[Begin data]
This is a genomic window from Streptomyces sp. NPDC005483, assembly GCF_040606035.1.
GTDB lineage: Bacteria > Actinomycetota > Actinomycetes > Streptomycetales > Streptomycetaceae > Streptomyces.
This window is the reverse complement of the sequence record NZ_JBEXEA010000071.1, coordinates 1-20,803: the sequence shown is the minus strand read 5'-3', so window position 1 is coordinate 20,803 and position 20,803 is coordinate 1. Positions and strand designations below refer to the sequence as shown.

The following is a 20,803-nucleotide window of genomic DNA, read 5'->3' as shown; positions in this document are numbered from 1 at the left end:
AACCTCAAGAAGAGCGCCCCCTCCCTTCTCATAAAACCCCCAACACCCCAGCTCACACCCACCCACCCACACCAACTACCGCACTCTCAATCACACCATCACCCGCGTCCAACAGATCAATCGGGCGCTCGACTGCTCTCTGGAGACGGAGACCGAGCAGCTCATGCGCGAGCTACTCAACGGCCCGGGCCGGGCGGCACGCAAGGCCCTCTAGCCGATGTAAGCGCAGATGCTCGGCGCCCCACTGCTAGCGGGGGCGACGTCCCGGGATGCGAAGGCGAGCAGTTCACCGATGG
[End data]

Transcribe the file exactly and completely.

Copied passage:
This is a genomic window from Streptomyces sp. NPDC005483, assembly GCF_040606035.1.
GTDB lineage: Bacteria > Actinomycetota > Actinomycetes > Streptomycetales > Streptomycetaceae > Streptomyces.
This window is the reverse complement of the sequence record NZ_JBEXEA010000071.1, coordinates 1-20,803: the sequence shown is the minus strand read 5'-3', so window position 1 is coordinate 20,803 and position 20,803 is coordinate 1. Positions and strand designations below refer to the sequence as shown.

The following is a 20,803-nucleotide window of genomic DNA, read 5'->3' as shown; positions in this document are numbered from 1 at the left end:
AACCTCAAGAAGAGCGCCCCCTCCCTTCTCATAAAACCCCCAACACCCCAGCTCACACCCACCCACCCACACCAACTACCGCACTCTCAATCACACCATCACCCGCGTCCAACAGATCAATCGGGCGCTCGACTGCTCTCTGGAGACGGAGACCGAGCAGCTCATGCGCGAGCTACTCAACGGCCCGGGCCGGGCGGCACGCAAGGCCCTCTAGCCGATGTAAGCGCAGATGCTCGGCGCCCCACTGCTAGCGGGGGCGACGTCCCGGGATGCGAAGGCGAGCAGTTCACCGATGG